Movie: "The Go-Getter" is a Story You’ve Seen Before
December 10, 2012
Rating: 2.5 out of 5 stars
Eight months after his mother dies of cancer, teenager Mercer (Lou Taylor Pucci, "Thumbsucker") steals a car from a local carwash and sets out to find his long lost, half-brother Arlen (Jsu Garcia, "We Were Soldiers"), who is eighteen years older and residing in a different state, to tell him of their mother’s passing in person. As his journey begins, a cellphone sitting on the dashboard of the car begins to ring and, upon answering, Mercer is introduced to the stolen cars owner, Kate (Zooey Deschanel, "The New Girl"). Throughout his ride, Mercer develops a close relationship with Kate who, in exchange for not calling the cops on her stolen car, asks him to call her periodically to let her know about his adventure.
While traveling, Mercer meets up with an old middle school friend Joely (Jena Malone, "Saved"), as well as learns many unsavory details about his brother, who seems to not stay in one place for too long. He is forced to follow any lead he can in hopes that it will get him that much closer to finding his estranged sibling. Everything eventually comes to a head with Mercer meeting Kate face to face and then reuniting with Arlen; confessions all the way around are made.
The Go-Getter is an independent film made in 2007 with several better known “indie” actors. The actors all do an admirable job with the material, and the development of the relationship between Pucci’s Mercer and Deschanel’s Kate almost solely over the telephone is enjoyable to behold, but the feeling of having watched this plotline and these themes a million times before in other films detracts from the experience. The camera work is intentionally shaky at times, but as it only makes sense to use it for party scenes, the trick wears thin quickly. The pacing is appropriate, albeit quick, and as the characters do not stay in one place for too long the scenery changes are welcome and interesting, constantly keeping the audience from getting completely bored.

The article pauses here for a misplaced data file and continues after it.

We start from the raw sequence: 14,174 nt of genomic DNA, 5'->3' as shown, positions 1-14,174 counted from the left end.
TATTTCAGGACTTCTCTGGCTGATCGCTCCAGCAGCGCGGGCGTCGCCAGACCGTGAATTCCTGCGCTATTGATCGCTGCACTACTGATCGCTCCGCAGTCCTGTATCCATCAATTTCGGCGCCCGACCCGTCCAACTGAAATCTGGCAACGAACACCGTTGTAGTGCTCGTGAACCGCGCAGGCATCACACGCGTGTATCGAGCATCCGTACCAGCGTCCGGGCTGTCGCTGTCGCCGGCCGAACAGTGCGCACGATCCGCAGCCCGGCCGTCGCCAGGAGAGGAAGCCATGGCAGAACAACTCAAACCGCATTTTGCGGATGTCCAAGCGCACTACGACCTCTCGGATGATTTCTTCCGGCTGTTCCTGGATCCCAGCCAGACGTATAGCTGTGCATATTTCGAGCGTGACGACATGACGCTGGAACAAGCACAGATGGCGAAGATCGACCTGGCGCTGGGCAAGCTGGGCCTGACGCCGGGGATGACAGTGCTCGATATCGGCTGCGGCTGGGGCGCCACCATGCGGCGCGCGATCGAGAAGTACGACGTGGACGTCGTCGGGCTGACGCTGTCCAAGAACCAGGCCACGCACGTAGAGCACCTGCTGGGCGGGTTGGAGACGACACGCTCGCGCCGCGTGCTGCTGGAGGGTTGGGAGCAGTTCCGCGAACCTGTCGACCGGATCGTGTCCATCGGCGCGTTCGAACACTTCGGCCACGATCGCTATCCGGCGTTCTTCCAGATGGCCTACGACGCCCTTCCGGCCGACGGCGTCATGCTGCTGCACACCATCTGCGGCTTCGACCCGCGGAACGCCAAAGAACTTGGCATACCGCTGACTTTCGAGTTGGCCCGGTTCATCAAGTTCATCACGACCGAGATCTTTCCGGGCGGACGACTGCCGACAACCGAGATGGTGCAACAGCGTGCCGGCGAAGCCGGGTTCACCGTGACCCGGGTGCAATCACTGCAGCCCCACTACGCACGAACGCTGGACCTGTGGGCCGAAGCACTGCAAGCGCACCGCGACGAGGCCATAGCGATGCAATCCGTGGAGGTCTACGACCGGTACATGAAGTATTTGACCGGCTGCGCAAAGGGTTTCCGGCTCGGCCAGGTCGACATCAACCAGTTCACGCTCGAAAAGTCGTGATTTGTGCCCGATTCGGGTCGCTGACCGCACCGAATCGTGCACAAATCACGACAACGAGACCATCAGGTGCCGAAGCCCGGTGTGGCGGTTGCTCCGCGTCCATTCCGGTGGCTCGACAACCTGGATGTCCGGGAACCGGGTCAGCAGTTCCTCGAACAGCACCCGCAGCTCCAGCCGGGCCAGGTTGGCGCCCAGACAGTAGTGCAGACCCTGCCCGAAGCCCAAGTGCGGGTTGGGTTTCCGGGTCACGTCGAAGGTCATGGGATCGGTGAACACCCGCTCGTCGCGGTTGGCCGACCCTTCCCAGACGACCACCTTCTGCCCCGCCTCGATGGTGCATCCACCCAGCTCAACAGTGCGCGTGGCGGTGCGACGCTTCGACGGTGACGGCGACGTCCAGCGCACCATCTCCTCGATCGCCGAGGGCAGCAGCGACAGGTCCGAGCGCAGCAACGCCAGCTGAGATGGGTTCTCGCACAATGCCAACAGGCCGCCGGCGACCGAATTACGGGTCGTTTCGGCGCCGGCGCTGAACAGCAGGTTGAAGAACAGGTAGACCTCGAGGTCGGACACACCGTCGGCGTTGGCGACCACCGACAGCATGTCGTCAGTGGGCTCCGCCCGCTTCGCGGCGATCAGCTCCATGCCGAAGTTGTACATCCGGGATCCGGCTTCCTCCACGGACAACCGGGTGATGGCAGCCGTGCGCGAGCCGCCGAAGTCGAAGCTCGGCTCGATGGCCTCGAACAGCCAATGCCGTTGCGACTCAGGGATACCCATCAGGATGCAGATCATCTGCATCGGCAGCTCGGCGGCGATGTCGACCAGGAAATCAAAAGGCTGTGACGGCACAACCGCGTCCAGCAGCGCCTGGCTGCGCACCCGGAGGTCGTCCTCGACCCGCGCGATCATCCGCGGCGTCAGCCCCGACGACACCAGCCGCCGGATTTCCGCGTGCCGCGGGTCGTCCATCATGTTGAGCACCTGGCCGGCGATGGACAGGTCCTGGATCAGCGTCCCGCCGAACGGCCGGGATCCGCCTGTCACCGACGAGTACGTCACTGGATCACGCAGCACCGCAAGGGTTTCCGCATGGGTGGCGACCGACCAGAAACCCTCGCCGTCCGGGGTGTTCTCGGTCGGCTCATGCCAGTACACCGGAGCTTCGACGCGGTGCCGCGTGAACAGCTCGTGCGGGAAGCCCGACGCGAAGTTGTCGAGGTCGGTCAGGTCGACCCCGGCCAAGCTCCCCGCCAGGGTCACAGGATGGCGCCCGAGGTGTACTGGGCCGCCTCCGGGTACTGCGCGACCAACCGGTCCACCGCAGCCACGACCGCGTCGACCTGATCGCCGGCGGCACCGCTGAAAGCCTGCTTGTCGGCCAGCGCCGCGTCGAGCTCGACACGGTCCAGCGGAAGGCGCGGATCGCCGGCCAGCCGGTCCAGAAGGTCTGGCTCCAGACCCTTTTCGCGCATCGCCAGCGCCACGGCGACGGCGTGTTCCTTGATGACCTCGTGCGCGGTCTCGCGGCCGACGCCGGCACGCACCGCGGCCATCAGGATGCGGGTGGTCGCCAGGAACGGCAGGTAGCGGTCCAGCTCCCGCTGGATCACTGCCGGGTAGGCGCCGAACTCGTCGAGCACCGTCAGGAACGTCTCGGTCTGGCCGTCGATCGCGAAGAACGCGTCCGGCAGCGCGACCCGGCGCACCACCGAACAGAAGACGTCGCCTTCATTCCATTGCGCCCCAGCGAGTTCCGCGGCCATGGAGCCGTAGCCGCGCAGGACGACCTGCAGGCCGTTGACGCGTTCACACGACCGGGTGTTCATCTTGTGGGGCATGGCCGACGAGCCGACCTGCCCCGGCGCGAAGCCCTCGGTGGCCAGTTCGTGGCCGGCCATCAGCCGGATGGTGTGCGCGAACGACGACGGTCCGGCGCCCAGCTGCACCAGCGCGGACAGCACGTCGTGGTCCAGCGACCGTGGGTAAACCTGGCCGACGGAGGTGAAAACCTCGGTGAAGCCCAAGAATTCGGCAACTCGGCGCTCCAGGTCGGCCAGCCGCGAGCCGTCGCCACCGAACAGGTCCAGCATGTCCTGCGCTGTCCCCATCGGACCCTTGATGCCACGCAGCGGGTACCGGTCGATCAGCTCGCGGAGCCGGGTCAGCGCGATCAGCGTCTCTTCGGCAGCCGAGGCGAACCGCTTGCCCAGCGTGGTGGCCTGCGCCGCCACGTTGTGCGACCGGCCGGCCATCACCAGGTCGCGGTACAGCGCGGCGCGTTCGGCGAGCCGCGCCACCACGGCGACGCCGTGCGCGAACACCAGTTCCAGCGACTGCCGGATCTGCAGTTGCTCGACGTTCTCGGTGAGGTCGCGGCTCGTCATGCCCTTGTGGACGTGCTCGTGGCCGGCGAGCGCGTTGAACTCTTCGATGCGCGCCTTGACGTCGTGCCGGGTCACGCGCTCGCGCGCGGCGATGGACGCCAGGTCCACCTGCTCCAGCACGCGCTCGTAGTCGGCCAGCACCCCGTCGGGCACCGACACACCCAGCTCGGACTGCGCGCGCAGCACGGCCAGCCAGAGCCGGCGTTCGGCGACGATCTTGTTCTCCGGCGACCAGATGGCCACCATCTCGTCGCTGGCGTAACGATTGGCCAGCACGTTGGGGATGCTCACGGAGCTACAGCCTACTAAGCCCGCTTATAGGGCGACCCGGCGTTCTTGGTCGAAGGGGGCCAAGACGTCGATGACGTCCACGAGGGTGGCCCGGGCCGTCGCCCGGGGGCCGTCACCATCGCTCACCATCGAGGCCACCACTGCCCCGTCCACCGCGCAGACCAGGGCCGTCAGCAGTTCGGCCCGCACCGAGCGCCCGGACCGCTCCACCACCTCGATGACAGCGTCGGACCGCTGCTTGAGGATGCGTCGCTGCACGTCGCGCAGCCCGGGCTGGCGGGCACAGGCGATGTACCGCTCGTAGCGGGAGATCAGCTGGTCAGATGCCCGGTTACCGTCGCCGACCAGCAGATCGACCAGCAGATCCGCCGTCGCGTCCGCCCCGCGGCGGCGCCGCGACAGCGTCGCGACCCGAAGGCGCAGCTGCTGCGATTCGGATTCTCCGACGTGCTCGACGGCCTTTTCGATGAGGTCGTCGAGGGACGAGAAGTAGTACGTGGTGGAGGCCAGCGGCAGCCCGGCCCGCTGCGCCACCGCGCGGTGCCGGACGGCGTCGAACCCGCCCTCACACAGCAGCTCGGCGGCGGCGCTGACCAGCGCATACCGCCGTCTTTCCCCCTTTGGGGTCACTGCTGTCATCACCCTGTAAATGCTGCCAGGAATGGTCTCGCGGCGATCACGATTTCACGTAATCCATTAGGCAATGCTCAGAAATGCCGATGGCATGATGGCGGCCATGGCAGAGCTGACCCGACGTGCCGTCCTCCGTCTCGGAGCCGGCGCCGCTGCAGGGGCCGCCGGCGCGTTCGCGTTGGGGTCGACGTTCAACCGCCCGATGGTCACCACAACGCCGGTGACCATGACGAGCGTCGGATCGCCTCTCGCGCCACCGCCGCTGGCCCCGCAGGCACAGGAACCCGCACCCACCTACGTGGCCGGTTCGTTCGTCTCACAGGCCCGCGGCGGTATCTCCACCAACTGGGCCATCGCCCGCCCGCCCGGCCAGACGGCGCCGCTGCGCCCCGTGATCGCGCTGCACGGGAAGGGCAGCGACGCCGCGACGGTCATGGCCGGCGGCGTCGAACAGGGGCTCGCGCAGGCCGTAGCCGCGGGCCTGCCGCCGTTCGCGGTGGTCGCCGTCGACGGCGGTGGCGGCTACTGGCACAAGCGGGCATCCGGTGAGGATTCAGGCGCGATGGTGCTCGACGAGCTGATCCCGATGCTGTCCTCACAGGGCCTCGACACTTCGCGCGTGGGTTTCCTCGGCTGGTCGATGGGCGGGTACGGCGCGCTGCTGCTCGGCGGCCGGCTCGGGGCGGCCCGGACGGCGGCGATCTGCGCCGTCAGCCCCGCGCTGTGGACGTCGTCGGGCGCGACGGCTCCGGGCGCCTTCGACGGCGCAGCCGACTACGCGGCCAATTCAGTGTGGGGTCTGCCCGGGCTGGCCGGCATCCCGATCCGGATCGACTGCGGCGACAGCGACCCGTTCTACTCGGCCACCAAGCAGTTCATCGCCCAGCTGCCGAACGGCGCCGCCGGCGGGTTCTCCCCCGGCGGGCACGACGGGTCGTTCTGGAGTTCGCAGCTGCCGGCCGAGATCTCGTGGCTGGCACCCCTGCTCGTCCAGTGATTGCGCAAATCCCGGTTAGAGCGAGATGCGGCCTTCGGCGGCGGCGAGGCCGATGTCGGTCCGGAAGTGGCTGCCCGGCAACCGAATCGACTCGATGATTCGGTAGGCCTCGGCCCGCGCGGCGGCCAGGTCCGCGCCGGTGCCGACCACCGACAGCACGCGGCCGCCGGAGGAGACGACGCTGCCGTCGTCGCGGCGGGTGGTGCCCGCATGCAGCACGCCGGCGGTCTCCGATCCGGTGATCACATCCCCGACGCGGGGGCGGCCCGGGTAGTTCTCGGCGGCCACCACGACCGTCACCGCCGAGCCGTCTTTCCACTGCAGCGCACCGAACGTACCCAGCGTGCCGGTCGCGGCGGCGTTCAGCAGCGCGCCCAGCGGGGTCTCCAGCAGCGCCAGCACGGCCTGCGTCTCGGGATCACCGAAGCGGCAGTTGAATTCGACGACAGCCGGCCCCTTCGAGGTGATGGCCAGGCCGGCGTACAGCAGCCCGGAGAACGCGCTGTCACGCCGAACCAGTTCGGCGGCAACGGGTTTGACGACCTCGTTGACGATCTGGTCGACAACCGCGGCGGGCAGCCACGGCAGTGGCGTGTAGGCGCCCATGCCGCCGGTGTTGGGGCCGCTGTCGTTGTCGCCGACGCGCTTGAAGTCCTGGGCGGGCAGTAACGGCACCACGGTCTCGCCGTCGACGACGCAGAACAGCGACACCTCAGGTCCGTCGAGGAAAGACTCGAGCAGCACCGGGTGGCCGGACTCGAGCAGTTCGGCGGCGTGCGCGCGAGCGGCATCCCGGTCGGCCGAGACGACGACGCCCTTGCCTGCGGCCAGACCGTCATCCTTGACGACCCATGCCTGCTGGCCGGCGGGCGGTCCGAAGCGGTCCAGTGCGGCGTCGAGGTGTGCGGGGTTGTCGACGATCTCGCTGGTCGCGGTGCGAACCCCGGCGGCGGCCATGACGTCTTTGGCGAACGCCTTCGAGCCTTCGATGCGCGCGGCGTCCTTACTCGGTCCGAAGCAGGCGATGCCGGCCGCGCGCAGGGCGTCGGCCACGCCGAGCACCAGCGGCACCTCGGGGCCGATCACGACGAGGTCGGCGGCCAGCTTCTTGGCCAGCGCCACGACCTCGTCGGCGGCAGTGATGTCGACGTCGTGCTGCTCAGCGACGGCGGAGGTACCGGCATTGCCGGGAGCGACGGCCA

Unfortunately, the major problem the film has is that the storyline is so unoriginal and predictable. As each one of the characters is introduced, their relationship to Pucci’s Mercer, and their subsequent plotline and character development, immediately becomes apparent and there is no need to think beyond the obvious. The short runtime makes "The Go-Getter" an easy viewing experience, but do not expect to see anything groundbreaking.
"The Go-Getter" is rated R for language, some sexual content and drug use and runs 93 minutes. It is available on Netflix or for purchase.